Until earlier this year, Neera Tanden was inside the Obama administration, working on healthcare reform as senior advisor for health reform at Health and Human Services. She left that job in February to become chief operating officer at the Center for American Progress, a liberal think tank. But she had quite a bit of political and policy experience in her background before joining the administration; most notably, she was director of domestic policy for then-Sen. Barack Obama's general election campaign in 2008 after having served as policy director for then-Sen. Hillary Clinton's primary campaign.
Tanden spoke with Salon Monday about healthcare reform, discussing both where the process is from a political standpoint and policy aspects of the bill.
What do you think the state of the process of getting healthcare reform passed is right now?
With the summit last week, we saw that the president made a real effort to reach out to Republicans. As demonstrated throughout the day, Republicans are pretty committed to focusing on starting over, which -- as Arnold Schwarzenegger eloquently said -- is really another way of killing the bill. We really have a situation where Republicans don’t want to move forward together. So the question really is whether Democrats as a party can move forward and demonstrate they can govern by actually passing the bills that they have told the people of this country are important.
It's up to the Democrats to lead now ... This is not a test of leadership for this cycle. This is a test of Democrats' ability to govern over the long term. It’s really up to them to see if they can meet the test.
Has your perspective on the process, or on where we are in the process, changed now that you are out of the administration?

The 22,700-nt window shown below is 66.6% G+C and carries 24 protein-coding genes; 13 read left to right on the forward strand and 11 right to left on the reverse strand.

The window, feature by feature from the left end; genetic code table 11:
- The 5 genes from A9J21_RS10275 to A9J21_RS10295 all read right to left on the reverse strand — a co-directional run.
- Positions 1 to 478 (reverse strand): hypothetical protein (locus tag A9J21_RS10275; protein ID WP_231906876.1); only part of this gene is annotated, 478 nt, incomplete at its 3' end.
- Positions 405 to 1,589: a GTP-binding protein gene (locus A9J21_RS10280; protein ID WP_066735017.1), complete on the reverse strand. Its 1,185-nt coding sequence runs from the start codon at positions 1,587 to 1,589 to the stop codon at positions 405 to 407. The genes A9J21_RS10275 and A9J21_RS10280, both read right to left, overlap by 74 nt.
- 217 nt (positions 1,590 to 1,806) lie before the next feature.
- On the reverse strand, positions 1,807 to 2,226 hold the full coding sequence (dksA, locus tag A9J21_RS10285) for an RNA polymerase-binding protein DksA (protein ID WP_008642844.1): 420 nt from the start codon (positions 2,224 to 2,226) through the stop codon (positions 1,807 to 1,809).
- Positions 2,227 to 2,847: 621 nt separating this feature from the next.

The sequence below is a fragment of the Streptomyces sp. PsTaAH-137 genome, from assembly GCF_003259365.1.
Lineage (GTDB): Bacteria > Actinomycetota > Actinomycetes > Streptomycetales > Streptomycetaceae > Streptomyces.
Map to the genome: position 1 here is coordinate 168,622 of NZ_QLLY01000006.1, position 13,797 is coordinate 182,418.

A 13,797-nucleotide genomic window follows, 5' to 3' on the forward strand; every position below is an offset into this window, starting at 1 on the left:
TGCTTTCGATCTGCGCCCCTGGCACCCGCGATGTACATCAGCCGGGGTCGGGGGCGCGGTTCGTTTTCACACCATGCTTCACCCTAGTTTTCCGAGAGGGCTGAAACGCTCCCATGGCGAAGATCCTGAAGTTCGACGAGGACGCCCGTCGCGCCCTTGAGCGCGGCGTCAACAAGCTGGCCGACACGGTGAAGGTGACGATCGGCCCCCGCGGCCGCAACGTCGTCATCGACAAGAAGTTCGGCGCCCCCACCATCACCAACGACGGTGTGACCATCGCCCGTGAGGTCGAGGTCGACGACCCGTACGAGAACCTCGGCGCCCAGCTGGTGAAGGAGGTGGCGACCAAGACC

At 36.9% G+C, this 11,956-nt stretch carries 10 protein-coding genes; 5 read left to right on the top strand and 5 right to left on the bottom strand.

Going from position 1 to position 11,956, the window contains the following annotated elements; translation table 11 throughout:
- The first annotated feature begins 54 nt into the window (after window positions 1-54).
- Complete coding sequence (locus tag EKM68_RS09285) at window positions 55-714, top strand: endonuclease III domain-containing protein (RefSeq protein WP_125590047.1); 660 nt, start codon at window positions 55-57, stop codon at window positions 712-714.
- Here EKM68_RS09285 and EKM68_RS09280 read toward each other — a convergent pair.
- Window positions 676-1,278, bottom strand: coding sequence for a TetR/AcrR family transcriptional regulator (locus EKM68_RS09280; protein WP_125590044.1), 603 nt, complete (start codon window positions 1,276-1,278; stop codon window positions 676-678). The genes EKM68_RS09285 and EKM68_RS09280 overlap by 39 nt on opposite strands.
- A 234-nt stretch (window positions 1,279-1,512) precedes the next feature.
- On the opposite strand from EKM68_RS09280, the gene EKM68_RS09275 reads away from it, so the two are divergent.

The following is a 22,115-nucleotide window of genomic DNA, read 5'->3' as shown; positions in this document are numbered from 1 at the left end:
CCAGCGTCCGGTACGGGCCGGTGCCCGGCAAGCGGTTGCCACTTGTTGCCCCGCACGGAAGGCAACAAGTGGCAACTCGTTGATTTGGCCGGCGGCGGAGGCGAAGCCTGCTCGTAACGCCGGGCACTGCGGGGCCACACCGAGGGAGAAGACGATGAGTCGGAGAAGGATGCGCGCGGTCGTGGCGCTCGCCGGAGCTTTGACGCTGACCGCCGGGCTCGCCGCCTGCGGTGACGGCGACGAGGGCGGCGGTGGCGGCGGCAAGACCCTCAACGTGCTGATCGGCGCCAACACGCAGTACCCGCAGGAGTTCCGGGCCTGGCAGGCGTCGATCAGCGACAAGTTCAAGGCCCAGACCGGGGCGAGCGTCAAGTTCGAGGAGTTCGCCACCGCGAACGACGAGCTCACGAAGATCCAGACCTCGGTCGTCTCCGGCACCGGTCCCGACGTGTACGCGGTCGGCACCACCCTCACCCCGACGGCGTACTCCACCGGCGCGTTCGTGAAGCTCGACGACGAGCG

Those of us working on healthcare from the beginning -- I mean, I started working on this process during the transition -- [know] this has been a vexing problem for decades. This is a 50-year fight for the Democratic Party, and no one ever thought it would be easy. It's had some tough hurdles to get through, and at its toughest moments it does seem a little daunting, but what it really is about is whether our country can take a problem, a long-term challenge that's really going to debilitate us over the long term, and address it before it becomes a catastrophe. It’s not just a test of leadership for the president but, I think, a test of leadership for the country. It’s a complicated issue, it’s easy to demagogue -- there's a number of reasons why it’s a difficult, difficult challenge. It's something people feel very personally about and they can relate to it. And it’s a complicated policy area.
You said no one thought it would be easy. Back during the transition and the beginning of the administration did you all think it would end up being this hard?
There were a number of people inside and outside the administration who raised how difficult this would be ... No one could anticipate the exact twists and turns that we have experienced in healthcare reform, but everyone anticipated that there would be twists and turns. No one said, "This is going to be a slam-dunk. There are a number of difficult aspects to healthcare reform -- it is a big issue. Healthcare is a particularly tough issue [because] things interact in very complicated ways. For example, you can’t really do preexisting conditions without covering tons of people.